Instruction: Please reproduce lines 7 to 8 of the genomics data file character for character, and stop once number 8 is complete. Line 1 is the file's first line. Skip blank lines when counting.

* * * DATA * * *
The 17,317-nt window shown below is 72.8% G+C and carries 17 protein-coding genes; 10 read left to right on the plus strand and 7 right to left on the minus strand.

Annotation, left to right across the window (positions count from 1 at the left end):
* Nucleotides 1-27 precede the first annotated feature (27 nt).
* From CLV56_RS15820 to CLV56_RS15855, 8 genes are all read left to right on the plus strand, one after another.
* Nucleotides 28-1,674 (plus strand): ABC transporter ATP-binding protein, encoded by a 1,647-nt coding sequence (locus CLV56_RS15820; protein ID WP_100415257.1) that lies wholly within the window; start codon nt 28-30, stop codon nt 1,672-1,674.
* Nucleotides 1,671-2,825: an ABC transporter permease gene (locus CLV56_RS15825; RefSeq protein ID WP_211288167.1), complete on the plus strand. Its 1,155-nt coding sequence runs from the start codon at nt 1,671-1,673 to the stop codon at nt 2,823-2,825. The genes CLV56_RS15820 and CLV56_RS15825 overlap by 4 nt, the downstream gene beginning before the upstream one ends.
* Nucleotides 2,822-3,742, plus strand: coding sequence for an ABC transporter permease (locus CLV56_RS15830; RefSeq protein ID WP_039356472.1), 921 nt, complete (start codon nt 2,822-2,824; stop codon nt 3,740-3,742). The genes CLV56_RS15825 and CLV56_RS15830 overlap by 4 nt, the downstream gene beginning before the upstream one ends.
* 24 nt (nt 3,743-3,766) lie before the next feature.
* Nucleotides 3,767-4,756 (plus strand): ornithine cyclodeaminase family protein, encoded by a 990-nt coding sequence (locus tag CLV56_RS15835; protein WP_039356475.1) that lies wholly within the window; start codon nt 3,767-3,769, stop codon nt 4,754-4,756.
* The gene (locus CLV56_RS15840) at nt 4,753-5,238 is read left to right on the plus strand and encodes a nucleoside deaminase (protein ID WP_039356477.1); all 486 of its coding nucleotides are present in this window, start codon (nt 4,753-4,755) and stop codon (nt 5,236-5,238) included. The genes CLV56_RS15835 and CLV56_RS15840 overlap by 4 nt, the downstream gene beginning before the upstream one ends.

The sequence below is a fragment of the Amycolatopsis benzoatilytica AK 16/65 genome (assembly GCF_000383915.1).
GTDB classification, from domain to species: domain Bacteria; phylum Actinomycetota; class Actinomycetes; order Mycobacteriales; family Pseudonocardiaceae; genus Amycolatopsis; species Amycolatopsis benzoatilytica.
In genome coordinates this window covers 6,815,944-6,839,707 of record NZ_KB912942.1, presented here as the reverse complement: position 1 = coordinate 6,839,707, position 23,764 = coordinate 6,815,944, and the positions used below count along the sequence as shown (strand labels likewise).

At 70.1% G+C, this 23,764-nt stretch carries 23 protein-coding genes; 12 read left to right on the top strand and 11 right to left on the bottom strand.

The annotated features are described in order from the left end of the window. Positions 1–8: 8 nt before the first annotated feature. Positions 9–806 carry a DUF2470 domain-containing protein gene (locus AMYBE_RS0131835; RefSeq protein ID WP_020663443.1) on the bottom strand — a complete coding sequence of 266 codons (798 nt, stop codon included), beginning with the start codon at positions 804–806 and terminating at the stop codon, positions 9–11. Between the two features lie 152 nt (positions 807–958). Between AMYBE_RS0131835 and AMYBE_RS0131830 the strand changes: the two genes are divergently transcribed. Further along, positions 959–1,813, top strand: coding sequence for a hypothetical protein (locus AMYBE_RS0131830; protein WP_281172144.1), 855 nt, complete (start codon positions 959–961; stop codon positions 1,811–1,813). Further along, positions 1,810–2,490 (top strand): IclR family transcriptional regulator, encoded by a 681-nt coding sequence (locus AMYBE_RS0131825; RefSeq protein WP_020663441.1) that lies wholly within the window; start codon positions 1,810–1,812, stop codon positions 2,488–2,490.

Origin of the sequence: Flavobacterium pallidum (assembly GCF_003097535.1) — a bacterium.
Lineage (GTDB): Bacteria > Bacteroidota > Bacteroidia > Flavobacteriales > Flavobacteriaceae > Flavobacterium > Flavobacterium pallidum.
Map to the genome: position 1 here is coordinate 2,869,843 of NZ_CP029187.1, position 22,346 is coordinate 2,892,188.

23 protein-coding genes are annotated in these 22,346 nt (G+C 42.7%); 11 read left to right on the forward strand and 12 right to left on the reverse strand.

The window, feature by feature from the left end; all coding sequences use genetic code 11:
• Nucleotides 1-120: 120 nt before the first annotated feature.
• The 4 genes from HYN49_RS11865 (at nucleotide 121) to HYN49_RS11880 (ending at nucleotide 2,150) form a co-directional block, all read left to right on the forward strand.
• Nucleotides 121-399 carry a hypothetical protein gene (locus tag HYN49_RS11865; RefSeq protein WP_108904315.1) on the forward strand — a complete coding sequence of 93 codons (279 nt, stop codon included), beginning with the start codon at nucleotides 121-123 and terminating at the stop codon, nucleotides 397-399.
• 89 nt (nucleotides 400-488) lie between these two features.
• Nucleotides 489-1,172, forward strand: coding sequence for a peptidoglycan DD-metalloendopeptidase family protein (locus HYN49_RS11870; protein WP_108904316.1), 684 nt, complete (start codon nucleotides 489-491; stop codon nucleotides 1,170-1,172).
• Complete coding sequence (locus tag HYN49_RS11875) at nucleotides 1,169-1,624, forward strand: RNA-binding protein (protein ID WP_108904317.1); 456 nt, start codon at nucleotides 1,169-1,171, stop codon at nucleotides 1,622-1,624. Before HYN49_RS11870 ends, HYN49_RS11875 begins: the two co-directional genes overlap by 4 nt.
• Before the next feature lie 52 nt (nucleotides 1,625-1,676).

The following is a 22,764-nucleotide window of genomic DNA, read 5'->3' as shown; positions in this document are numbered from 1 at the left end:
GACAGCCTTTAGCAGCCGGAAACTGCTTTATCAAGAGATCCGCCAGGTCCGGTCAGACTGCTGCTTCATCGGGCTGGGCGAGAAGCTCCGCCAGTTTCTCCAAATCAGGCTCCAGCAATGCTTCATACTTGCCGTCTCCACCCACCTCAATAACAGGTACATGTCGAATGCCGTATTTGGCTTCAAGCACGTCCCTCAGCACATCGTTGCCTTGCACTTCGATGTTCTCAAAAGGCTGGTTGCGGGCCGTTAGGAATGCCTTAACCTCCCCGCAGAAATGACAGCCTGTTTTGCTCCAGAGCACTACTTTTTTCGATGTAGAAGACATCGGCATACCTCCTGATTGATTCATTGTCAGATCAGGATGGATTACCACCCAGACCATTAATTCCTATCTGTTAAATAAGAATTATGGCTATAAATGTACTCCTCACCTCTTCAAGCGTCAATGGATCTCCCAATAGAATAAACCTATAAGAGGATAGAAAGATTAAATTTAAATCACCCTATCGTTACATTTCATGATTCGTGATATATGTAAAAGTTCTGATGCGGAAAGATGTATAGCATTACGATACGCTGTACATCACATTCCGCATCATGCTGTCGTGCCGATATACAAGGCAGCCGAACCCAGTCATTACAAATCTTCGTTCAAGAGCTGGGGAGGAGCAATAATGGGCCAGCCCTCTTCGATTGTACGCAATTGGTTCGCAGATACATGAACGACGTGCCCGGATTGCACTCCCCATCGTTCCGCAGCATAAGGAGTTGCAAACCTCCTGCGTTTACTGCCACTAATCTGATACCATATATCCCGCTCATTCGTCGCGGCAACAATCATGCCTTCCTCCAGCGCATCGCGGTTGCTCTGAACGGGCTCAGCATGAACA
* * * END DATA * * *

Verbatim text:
* Nucleotides 2,822-3,742, plus strand: coding sequence for an ABC transporter permease (locus CLV56_RS15830; RefSeq protein ID WP_039356472.1), 921 nt, complete (start codon nt 2,822-2,824; stop codon nt 3,740-3,742). The genes CLV56_RS15825 and CLV56_RS15830 overlap by 4 nt, the downstream gene beginning before the upstream one ends.
* 24 nt (nt 3,743-3,766) lie before the next feature.